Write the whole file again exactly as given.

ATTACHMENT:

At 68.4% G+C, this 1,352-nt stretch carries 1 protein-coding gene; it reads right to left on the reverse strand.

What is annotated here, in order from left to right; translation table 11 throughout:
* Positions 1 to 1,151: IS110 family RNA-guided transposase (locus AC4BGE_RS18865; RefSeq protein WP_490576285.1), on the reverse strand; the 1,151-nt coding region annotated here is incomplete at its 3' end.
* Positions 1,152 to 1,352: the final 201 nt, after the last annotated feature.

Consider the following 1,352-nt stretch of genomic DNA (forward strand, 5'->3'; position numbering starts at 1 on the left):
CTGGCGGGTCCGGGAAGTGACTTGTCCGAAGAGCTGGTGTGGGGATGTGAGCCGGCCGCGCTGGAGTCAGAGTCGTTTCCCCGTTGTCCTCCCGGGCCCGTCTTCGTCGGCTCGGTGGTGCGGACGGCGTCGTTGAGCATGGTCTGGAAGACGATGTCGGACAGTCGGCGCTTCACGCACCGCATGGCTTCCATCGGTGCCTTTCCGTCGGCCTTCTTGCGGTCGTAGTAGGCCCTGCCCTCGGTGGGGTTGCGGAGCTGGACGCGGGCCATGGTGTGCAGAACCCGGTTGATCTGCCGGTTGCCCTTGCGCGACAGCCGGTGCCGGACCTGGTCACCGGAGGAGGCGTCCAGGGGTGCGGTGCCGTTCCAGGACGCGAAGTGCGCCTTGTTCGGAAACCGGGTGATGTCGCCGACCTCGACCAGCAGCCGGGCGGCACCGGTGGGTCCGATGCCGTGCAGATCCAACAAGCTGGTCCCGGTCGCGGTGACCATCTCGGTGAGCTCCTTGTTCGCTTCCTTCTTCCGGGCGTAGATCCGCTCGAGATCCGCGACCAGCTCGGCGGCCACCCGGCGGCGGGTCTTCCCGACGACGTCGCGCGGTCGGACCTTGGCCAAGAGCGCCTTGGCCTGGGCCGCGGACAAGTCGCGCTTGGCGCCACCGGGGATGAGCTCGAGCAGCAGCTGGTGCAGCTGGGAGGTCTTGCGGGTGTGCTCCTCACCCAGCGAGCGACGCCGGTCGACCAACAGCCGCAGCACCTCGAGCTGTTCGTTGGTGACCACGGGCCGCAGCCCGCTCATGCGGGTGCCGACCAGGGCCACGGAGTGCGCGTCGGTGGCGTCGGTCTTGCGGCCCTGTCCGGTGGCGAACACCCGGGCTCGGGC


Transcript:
At 68.4% G+C, this 1,352-nt stretch carries 1 protein-coding gene; it reads right to left on the reverse strand.

What is annotated here, in order from left to right; translation table 11 throughout:
* Positions 1 to 1,151: IS110 family RNA-guided transposase (locus AC4BGE_RS18865; RefSeq protein WP_490576285.1), on the reverse strand; the 1,151-nt coding region annotated here is incomplete at its 3' end.
* Positions 1,152 to 1,352: the final 201 nt, after the last annotated feature.

Consider the following 1,352-nt stretch of genomic DNA (forward strand, 5'->3'; position numbering starts at 1 on the left):
CTGGCGGGTCCGGGAAGTGACTTGTCCGAAGAGCTGGTGTGGGGATGTGAGCCGGCCGCGCTGGAGTCAGAGTCGTTTCCCCGTTGTCCTCCCGGGCCCGTCTTCGTCGGCTCGGTGGTGCGGACGGCGTCGTTGAGCATGGTCTGGAAGACGATGTCGGACAGTCGGCGCTTCACGCACCGCATGGCTTCCATCGGTGCCTTTCCGTCGGCCTTCTTGCGGTCGTAGTAGGCCCTGCCCTCGGTGGGGTTGCGGAGCTGGACGCGGGCCATGGTGTGCAGAACCCGGTTGATCTGCCGGTTGCCCTTGCGCGACAGCCGGTGCCGGACCTGGTCACCGGAGGAGGCGTCCAGGGGTGCGGTGCCGTTCCAGGACGCGAAGTGCGCCTTGTTCGGAAACCGGGTGATGTCGCCGACCTCGACCAGCAGCCGGGCGGCACCGGTGGGTCCGATGCCGTGCAGATCCAACAAGCTGGTCCCGGTCGCGGTGACCATCTCGGTGAGCTCCTTGTTCGCTTCCTTCTTCCGGGCGTAGATCCGCTCGAGATCCGCGACCAGCTCGGCGGCCACCCGGCGGCGGGTCTTCCCGACGACGTCGCGCGGTCGGACCTTGGCCAAGAGCGCCTTGGCCTGGGCCGCGGACAAGTCGCGCTTGGCGCCACCGGGGATGAGCTCGAGCAGCAGCTGGTGCAGCTGGGAGGTCTTGCGGGTGTGCTCCTCACCCAGCGAGCGACGCCGGTCGACCAACAGCCGCAGCACCTCGAGCTGTTCGTTGGTGACCACGGGCCGCAGCCCGCTCATGCGGGTGCCGACCAGGGCCACGGAGTGCGCGTCGGTGGCGTCGGTCTTGCGGCCCTGTCCGGTGGCGAACACCCGGGCTCGGGC